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I wrote this short piece a few months ago, but didn’t post it on this blog. The foremost reason people become writers is to express themselves, but in that expression, like all other forms of art, lies a feeling of superiority. Pretty much all of the writing community that claims superiority in literature is pretentious and elitist. This goes for authors, journalists, writers, editors, librarians and English teachers.

Here’s the first instance I got to know how funny it really was. In fifth grade I wanted to make my already great story in our English test even better, so I made up a word. I used it in a sentence thusly: “it was the most westful day ever.” If you’d know the language you’d know that westful doesn’t mean anything. It could be a word, but it isn’t. It was made up by an 11 year old. I was really stupid then and naturally, I thought I’d be called out on it. But then I wasn’t, and everything changed from then on.

I make it a point to make up words like that as I go along. Occasionally I’ll put in a made up word in one of my essays or blog posts or test papers and no one will know the difference. They might even learn the word – assigning it its own arbitrary meaning, and then use it. Then it would eventually permeate through the upper crust of English ostentatiousness into the formal common lexicon of the proletariat bourgeois masses and then into the thin, receding background of the literary illiterate.

No one likes being told that their writing is incorrect, but for some people, doing that is their job. And naturally many will take a perverse pleasure in doing so, like your local bobby on his afternoon stroll through an urban neighborhood, or the person in front of you on an aeroplane who reclines his seat before the person in front of him. I do it too – I think of myself as a good writer, when in fact I do not know how to spell occasionally without resorting to spell-check, and my semi-colon placement is arbitrary at best.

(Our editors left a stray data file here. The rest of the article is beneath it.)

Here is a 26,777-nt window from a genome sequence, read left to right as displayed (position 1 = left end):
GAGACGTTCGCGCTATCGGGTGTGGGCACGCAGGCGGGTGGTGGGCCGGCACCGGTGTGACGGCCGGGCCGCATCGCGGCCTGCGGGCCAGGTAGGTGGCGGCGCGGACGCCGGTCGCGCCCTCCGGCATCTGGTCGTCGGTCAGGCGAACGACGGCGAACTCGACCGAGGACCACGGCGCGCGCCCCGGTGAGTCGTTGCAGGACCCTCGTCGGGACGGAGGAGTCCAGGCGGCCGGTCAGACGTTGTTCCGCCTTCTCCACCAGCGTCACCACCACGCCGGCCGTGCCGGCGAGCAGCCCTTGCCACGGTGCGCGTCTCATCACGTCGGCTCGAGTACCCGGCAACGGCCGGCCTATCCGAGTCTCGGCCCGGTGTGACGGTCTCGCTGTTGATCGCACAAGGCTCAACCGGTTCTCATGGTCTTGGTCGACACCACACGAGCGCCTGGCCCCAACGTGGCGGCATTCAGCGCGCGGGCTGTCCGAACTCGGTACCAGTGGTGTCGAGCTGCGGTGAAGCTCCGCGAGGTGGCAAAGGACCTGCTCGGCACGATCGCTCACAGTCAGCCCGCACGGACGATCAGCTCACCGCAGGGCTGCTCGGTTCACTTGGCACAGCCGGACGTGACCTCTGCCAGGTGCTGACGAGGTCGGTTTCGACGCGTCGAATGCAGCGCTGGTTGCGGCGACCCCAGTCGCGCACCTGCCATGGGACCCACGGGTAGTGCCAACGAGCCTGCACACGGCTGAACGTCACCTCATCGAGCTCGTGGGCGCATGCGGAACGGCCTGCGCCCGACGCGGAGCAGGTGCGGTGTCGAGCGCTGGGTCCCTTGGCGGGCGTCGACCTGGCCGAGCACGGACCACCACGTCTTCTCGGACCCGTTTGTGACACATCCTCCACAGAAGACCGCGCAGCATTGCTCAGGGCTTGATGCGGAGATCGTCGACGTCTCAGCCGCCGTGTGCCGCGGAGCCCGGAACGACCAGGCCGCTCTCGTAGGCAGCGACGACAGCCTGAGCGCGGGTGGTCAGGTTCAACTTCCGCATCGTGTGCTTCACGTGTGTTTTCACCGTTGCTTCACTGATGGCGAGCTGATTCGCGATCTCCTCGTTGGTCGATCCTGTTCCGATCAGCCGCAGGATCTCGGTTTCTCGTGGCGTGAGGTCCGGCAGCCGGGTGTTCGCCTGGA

My point is, no one knows English because it’s a huge, continually changing language. To claim to know it in full is committing suicide because there will always be people, students even, who are better. And we know that, and we let words that we don’t know the meaning off slide by, because that’s the nature of reading – not knowing a word doesn’t harm us because we get the general gist of the paragraph. Rather not waste time looking up the meaning of that word you don’t know the meaning of. If only you did, you might discover that it doesn’t exist.

Follow Upamanyu Acharya:

IIM Ahmedabad MBA 2021. My hobbies include being vague, bending rules, time-travel, and embellishment of words. This is my personal blog where I write on topics ranging from blockchain, to leadership skills and the consistency of jam.

2 Responses

  1. quickwitshayon

    Lord, this is exquisite.
    "permeate through the upper crust of English ostentatiousness into the formal common lexicon of the proletariat bourgeois masses" that's precisely when I think, I died and reached Heaven.
    See, You made me mention Lord and Heaven more than my mother can. Bravo!

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